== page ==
Posted by: Dorianne Cotter-Lockard | 25 August 2008

Burke’s 5 Dogs – Writing Tips

I just attended a wonderful weekend writing workshop with my faculty advisor, Dr. Valerie Bentz and her scholar husband, Dr. Steve Figler. I got so much out of the workshop (reasons to be revealed shortly). One of the exercises that they gave us was derived from Kenneth Burke‘s book Language as Symbolic Action. In the exercise, Dr. Burke suggests you take a word of interest and think through its meaning in five different modes. He uses the example of the word “dog”

Lexical – the dictionary meaning (per Webster: a highly variable domestic mammal (Canis familiaris) closely related to the gray wolf)

Jingle – rhyming words, songs, etc. that run through your mind when you think of the word (smog, fog, god)

Entelechial – the ultimate ideal (for me it would be a chocolate lab puppy that is already house-trained, with a dog yard that is separate from my flower and vegetable gardens)

Primordial – the first memory that is embedded in one’s consciousness and often associated with feeling (delivering my first dog’s nine puppies by myself when I was 13 years old)

Tautological – associations or “what goes with” the word (walk, leash, yard, fleas, poop, love)

We were asked to take our dissertation topic area, boil it down to one word and work through this exercise. The results were fascinating for all of us and really helped me to clarify one of my three words (consciousness, leadership and spirituality).



“The quality of state of being aware, especially of something within oneself” or “the state of being characterized by sensation, emotion, volition and thought: mind” (Webster, 2005)


A song that a friend wrote prompted some phrases: One power, one light, one love, one intelligence, one energy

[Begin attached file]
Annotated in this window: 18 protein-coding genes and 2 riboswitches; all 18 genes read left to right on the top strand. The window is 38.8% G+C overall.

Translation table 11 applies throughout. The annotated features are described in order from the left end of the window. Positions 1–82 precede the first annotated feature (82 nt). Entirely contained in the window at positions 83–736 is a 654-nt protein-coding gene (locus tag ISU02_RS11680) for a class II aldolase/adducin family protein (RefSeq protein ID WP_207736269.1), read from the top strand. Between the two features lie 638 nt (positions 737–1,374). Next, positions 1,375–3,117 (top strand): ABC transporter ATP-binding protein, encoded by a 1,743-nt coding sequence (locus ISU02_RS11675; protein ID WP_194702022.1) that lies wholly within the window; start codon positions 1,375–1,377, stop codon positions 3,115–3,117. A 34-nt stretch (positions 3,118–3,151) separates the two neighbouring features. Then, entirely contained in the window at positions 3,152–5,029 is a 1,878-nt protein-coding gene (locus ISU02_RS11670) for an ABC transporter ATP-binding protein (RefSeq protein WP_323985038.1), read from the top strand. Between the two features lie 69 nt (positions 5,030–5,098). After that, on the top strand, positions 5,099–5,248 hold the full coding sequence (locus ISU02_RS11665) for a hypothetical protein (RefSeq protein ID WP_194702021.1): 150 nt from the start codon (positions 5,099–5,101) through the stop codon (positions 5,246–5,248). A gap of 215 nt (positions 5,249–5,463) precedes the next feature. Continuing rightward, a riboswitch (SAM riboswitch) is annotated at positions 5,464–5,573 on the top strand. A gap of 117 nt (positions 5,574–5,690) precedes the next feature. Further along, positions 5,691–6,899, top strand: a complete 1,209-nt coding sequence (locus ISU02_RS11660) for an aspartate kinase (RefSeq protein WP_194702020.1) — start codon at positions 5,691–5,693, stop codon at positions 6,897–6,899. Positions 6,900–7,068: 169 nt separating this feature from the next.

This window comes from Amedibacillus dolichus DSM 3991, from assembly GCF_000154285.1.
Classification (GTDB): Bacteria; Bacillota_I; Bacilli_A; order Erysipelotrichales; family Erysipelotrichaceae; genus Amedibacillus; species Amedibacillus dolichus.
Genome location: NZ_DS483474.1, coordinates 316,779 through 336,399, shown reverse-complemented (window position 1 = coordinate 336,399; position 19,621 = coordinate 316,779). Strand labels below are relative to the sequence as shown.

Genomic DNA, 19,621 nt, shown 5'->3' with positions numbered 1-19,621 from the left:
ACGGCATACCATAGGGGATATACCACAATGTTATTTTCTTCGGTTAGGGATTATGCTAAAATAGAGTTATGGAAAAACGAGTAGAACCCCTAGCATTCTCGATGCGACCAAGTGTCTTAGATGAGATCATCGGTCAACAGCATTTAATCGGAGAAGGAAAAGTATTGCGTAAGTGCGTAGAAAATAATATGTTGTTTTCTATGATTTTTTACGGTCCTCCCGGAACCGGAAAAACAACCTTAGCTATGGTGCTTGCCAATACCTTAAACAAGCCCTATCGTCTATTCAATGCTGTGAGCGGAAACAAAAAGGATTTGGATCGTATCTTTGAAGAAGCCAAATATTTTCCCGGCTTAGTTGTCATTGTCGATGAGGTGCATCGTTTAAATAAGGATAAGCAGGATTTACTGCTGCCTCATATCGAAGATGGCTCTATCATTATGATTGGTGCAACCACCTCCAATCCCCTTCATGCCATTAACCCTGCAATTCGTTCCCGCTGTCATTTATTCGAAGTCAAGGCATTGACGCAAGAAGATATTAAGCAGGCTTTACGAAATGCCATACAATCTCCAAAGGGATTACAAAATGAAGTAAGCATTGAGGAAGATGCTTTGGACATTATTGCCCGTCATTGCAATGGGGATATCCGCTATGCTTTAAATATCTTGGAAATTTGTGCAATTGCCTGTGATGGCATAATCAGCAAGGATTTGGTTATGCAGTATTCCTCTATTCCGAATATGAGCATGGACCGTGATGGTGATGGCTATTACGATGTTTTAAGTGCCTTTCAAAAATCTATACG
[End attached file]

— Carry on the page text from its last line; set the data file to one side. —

• One who is always aware of the energy surrounding and running through them
  • One who feels immersed in and connected with everyone and everything
  • One who brings a presence of light, intelligence, love and energy wherever they go


When I was eight years old, laying awake at night in my bunkbed, I remember felling at one with the universe. I felt very expansive, yet small at the same time. I was just one speck in the vast universe.


meditation, contemplation, dance, music, play, joy, compassion, love, relationships, decisions, action

The tautological section drew a very interesting set of associations for me. Valerie commented that moving from meditation to action is a Buddhist concept. This may be one of the themes I seek out in my future research. It definitely appeared in my recently completed study on meditation.

FYI, I will be a panel speaker on “Entering and Leaving the Workforce” at the Office 2.0 conference, Sept 3-5 in San Francisco. If you’re in the vicinity, it will be an interesting conference.



  1. An amazingly helpful practice. Thanks for sharing it.

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